What is Modern?

When I tell my friends I’m building a modern house, here’s how it usually goes:

friend: “So have you found a house plan you like?”

me: “No, we haven’t been able to find anything we like. We want a modern house and there aren’t very many existing modern plans out there.”

friend: blank stare

*me: *“You know, clean lines, lots of glass, maybe a flat roof.”

This is where the conversation usually ends awkwardly because they’ve lost interest and I’m out of ways to describe what we’re going to build. It’s actually embarrassing to fail so miserably at describing the kind of house we want to build. I honestly find it a little odd that I have such a hard time putting into words just what modern architecture is.  I can do better than this.  I just needed to do a little research so, off to Wikipedia to read up.

I always had a sense of what’s Modern; it’s one of those “know it when you see it” things. Modern architecture, or more specifically Mid-Century Modern architecture which is what I think most of us generally mean when we say “modern” can be characterized as:

  • Simple
  • Honest
  • Functional

These are the most basic principles behind Modern design.  Sure, there’s a lot of history to it and this is not an academic definition, but this is what it boils down to.

Simple

Modern architecture should have simplicity of form. Usually you will see a structure composed of simple, often rectangular volumes. As a whole, those volumes might come together to form a complex space, but the overall aesthetic should simplicity.  This also means no unnecessary added adornments.

Honest

I first heard this word used to describe architecture from Rich Brya at 3GD when he described their design philosophy. “Honest use of materials” is what he said. We don’t want to take something and make it look like something else. Don’t paint steel to look like wood, don’t add non-functional elements as adornments. Modern design avoids anything that can be characterized as “faux”.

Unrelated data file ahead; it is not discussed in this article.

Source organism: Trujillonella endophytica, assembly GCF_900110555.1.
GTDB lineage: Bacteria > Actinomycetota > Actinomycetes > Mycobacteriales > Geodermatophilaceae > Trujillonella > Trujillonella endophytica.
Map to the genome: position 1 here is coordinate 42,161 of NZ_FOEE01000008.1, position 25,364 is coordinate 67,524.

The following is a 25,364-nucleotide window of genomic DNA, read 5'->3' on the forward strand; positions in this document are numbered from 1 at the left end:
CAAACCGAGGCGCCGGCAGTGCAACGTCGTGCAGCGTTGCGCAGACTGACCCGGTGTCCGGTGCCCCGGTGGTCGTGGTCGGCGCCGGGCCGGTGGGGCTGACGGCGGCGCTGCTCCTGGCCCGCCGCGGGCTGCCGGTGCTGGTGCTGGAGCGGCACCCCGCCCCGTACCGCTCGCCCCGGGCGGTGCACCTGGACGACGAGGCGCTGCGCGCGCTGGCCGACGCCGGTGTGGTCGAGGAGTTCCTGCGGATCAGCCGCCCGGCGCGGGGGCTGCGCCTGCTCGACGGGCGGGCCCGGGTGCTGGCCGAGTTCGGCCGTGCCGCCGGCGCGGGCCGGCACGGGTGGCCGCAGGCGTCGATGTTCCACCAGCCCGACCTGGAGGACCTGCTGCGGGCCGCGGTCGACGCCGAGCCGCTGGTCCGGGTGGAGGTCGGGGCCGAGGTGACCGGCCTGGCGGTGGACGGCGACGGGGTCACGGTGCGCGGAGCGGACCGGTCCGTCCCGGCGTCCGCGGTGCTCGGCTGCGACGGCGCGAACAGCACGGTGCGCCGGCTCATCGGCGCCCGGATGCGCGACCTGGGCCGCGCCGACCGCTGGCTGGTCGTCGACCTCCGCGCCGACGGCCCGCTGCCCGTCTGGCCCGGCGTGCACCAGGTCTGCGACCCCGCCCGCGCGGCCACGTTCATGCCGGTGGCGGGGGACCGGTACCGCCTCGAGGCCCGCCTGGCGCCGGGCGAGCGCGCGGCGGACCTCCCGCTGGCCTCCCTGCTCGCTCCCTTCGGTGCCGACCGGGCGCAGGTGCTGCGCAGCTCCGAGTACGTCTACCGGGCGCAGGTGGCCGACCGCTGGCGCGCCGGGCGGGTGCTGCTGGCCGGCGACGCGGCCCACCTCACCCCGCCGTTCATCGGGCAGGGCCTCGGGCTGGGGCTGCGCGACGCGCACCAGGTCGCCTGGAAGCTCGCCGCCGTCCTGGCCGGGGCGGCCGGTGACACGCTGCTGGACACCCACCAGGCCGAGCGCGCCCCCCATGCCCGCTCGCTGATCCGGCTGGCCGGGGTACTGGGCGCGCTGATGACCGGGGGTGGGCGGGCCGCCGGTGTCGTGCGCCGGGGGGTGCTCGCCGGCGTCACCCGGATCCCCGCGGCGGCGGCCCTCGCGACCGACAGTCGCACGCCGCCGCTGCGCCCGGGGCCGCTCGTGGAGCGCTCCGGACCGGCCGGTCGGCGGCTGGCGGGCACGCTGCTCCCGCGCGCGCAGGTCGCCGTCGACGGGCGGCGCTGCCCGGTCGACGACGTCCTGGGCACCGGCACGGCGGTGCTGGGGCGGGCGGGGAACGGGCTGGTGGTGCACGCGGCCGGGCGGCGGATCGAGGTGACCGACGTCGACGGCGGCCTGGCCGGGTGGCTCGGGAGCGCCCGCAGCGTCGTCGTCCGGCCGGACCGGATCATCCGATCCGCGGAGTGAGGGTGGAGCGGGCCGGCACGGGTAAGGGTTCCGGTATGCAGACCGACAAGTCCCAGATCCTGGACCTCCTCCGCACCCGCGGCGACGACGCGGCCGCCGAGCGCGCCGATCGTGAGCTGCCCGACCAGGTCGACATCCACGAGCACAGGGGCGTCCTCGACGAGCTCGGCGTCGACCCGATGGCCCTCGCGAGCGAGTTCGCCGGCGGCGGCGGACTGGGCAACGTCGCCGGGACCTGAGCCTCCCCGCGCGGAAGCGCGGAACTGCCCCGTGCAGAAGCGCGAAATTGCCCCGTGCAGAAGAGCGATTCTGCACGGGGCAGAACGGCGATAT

Functional

Form should follow function.  A building should derive its design from its purpose.  In the same way that we don’t want to add elements as adornments, the very form something takes should not be pre-conceived for its own sake, but the result of studying its intended use.  Let’s take garage doors as an example.  The Renlita Soverign is a slick, modern garage door.  It uses modern materials, it’s simple, honest, and functional.  Contrast that with the faux carriage doors that are so popular right now.  They can look great on traditional homes, but would be totally out of place on a modern home.  They violate all three principles.  They’re not simple with all of the hinges, handles, and added detail.  They’re certainly not honest; they appear to swing open, but instead are traditional overhead doors.  Finally, the added details aren’t functional.

What about contemporary?

What about “contemporary” design?  Is contemporary the same as modern?  A lot of people use the term interchangeably.  Opinions vary, but I tend to believe that Contemporary isn’t really a specific style, but rather simply adjective to describe something that is current or trendy.  Often times a contemporary piece may have modern influences.  So in that sense you may have contemporary modern – those elements of modern design that are in vogue right now. I prefer Modern.


So, if you’re not familiar with modern architecture, I hope this was a good introduction for you. We’ll explore the world of modern design further here at Raising Modern as we go through the process of building a home.

[![Share Button](http://static.hupso.com/share/buttons/share-small.png)](http://www.hupso.com/share/)